5. It’s good that we are getting to taste foods from every corner of the country no matter virtually. The moment I read about Ghevar…along with taste many memories came back. It is also a hit in Haryana as a seasonal sweet dish. It comes out around the festival of Teej. I love ghevar. And I want to munch it right now!!!!

  6. Hi Uttpal! This post is literally making my mouth water. I have never been to Rajasthan till date but hopefully in the future. However, I had a Rajasthani ex-colleague who would bring authentic Rajasthani lunch boxes to the office thanks to his Mom. So, I know how different it tastes from the rest of the Indian cuisines. I fell in love with the first bite and would look forward to sharing food with him during lunch time. Thanks to your post, those memories are revisited and I´m curious to try out some of the dishes listed in here. And I had no idea Rassgullas were from Bikaner ..I thought they originated from W.Bengal. Please read my Week 3 post for the #SuperBloggerChallenge2018

    1. I am glad you loved the post, Tina. Rassgullas are made in many parts of the country and each has their own versions. So we as foodies should not get in the battle of “who owns the Rasgullah?” According to me, every ardent food lover who loves to taste delicious cuisines across the world is the real owner of a Rasgullah. Having said that, I will definitely check your post. 🙂

  7. I had heard about gatte ki sabji but gatte ki khichadi is new! We have so much variety of food in India that I am surprised why not every cuisine has turned into a seperate world cuisine identity! I mean we seriously can cook anything and everything!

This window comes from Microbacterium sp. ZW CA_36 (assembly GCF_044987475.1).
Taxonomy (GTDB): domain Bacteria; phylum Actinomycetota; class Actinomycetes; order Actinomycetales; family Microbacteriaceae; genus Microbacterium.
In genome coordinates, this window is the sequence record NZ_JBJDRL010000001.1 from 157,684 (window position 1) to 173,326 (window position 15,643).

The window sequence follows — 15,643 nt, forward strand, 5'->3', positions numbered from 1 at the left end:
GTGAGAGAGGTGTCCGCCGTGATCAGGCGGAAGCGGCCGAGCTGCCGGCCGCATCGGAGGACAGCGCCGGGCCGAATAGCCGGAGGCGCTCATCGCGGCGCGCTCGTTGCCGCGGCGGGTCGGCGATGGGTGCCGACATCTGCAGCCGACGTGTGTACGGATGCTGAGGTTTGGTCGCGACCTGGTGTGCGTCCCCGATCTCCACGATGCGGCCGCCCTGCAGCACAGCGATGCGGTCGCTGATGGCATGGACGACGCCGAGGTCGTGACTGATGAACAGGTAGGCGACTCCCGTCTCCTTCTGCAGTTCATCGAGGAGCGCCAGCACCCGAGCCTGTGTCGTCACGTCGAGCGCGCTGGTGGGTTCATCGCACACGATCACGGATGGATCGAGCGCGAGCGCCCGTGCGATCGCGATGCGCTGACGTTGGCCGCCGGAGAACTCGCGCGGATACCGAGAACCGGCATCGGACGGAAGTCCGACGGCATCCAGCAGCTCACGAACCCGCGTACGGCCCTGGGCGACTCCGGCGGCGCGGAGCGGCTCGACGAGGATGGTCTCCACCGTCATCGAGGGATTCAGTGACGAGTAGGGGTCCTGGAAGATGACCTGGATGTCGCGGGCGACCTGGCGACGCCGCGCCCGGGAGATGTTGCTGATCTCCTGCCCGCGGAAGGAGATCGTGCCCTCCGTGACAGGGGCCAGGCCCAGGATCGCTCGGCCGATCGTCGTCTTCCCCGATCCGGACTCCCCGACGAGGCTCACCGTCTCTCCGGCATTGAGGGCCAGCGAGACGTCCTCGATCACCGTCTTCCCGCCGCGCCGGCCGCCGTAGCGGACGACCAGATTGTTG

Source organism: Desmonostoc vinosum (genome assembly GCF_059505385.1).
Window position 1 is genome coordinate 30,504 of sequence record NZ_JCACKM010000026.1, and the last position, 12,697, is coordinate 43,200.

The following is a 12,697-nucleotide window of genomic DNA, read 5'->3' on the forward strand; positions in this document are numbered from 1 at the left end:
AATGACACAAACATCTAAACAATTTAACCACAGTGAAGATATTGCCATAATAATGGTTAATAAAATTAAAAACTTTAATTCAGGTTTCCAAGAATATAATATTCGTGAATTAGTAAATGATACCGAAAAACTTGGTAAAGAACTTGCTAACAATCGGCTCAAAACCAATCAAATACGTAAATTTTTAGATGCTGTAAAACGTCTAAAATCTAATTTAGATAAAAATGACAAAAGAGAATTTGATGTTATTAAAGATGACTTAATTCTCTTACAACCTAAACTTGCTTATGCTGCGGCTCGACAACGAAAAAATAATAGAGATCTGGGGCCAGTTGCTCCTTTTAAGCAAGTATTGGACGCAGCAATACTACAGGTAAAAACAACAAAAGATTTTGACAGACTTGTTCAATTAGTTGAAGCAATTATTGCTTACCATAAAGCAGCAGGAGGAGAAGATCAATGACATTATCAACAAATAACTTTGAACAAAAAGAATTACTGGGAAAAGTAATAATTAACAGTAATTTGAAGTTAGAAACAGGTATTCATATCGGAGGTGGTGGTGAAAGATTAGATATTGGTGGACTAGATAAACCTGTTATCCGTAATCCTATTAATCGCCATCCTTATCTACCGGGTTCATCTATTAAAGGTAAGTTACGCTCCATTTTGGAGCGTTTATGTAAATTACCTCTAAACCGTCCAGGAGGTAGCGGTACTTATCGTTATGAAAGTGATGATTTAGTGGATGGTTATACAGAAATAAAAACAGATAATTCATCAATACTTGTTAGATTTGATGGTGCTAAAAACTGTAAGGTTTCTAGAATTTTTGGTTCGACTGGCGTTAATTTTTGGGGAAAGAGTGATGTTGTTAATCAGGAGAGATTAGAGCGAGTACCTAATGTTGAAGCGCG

1. Yes, even today we have chefs from all over the world coming to India and going to every state to study the culinary art know there. This is the power of diversity of Indian cuisines, Neha 🙂

  8. I had been to Jaipur a couple of years back. We loved the Rajasthani thalis that we had accompanied by a whole range of chutneys. Would have loved to try the Ghevar..


  9. Wow.. Such a detailed article on Rajasthan cuisine. I don’t know that there is a majority of vegetarians in Rajasthan. Lal maas is popular even in South India. Fortunately, I tasted Rajasthan thali once in a restaurant and loved the variety.

  10. I absolutely love Dal baati and gatte ki sabzi. Rajasthani food is quite heavy on fats but looking at the harsh weather conditions there it is understandable. This post took me on a nostalgic ride, UK.

  11. While reading the post, I was literally getting water in my mouth. There are many veg Rajasthani delicacies that I just adore. Pyaj Kachori, Daal Bati, Maal Puwa, Ghewar, Gatte Ki Sabzi are only a few that I never leave if given chance to relish. Thanks for this tasty post. I am going to have any of these today evening.

  12. Yummmm. Ondeed true! One must try Rajasthani Ghevar and gujiaa. Their taste Awesome. Will try some other dishes when i visit there next

  13. Rajasthan has many sweet memories with me. It feels like I have a deep connection with the place. I like the spicy food and Bikaneri Bhujias are just awesome. To make things sweeter, Ghevar has its own charm.

  14. Rajasthan has many sweet memories with me. It feels like I have a deep connection with the place. I like the spicy food and Bikaneri Bhujias are just awesome. To make things sweeter, Ghevar has its own charm. #SuperBloggerChallenge2018 #Instacuppa

  15. I loved ur post. Food n travel always make great narratives.
    I ve been to Udaipur n had tasted Dal Bati Churma n Lal Mass.

    Check my posts on Udaipur #superbloggerchallenge2018